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This question already has an answer here:

Can somebody explain, why a standard folder has always 4kB and some special directories have more or less?

some examples:

  • /dev 3280B, 0 Blocks, 16 Links
  • /etc 12288B, 24 Blocks, 119 Links
  • /proc 0B, 0 Blocks, 85 Links
  • /home 4096B, 8 Blocks, 4 Links

enter image description here

marked as duplicate by Julie Pelletier, Michael Homer, Satō Katsura, G-Man, Mongrel Feb 3 '17 at 7:32

This question has been asked before and already has an answer. If those answers do not fully address your question, please ask a new question.

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    Please don't post screenshots of text. Copy the text here and apply code formatting instead. – muru Feb 3 '17 at 4:54
  • /dev and /proc on Linux usually have special filesystems mounted on them (devtmpfs, procfs) so the mounted directories occupy zero space on disk. – muru Feb 3 '17 at 4:55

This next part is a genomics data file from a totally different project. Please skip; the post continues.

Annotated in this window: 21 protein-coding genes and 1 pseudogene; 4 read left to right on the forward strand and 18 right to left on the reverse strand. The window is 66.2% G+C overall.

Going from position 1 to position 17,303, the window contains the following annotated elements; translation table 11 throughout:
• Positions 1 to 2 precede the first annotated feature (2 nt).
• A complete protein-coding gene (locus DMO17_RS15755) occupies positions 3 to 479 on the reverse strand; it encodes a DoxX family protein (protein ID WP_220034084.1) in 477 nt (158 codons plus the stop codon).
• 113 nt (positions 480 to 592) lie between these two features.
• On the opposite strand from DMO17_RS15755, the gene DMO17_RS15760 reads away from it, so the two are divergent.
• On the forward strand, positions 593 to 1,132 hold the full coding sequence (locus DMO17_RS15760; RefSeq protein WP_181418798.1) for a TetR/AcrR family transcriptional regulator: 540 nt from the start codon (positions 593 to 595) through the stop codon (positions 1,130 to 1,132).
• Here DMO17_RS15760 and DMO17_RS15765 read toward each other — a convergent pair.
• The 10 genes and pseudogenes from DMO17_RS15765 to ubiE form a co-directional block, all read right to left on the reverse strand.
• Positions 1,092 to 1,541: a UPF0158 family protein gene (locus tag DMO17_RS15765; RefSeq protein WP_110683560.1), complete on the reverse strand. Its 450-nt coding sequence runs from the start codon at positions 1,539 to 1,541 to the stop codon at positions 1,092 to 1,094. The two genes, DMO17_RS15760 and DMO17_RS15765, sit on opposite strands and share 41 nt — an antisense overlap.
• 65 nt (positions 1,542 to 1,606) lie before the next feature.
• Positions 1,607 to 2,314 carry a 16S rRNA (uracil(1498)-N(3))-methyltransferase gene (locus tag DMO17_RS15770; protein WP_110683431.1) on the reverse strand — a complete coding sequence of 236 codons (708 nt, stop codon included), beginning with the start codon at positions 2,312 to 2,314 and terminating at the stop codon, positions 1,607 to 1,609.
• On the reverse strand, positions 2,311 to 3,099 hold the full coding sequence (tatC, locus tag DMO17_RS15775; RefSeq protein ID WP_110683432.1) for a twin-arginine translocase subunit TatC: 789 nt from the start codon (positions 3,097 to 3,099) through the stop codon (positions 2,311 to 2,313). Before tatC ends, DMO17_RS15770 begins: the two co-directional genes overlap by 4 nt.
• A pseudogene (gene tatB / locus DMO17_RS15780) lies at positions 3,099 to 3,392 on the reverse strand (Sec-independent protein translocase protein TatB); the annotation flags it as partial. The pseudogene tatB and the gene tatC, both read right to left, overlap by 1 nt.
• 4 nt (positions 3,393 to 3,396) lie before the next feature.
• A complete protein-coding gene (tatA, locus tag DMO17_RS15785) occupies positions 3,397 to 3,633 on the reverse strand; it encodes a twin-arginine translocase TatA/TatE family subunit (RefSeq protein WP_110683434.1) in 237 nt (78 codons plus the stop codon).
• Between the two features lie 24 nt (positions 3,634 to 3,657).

• @muru: got it, but why does /dev have a size of 3280B when it uses 0 blocks, and /proc have a size of 0B? – benba Feb 3 '17 at 5:07
  • Probably some difference in implementation. Different decisions may have been taken about reporting (otherwise meaningless) stats about them. – muru Feb 3 '17 at 5:17
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If you want to see proper size utilization of your directory/file in present directory please use below command :

du -sch *

for example :

[root:/]# du -sch *
0       bin
121M    boot
0       dev
22M     etc
20K     home
0       lib
0       lib64
0       media
0       mnt
316M    opt
0       proc
2.3M    root
25M     run
0       sbin
0       srv
0       sys
68K     tmp
1.1G    usr
269M    var
1.9G    total

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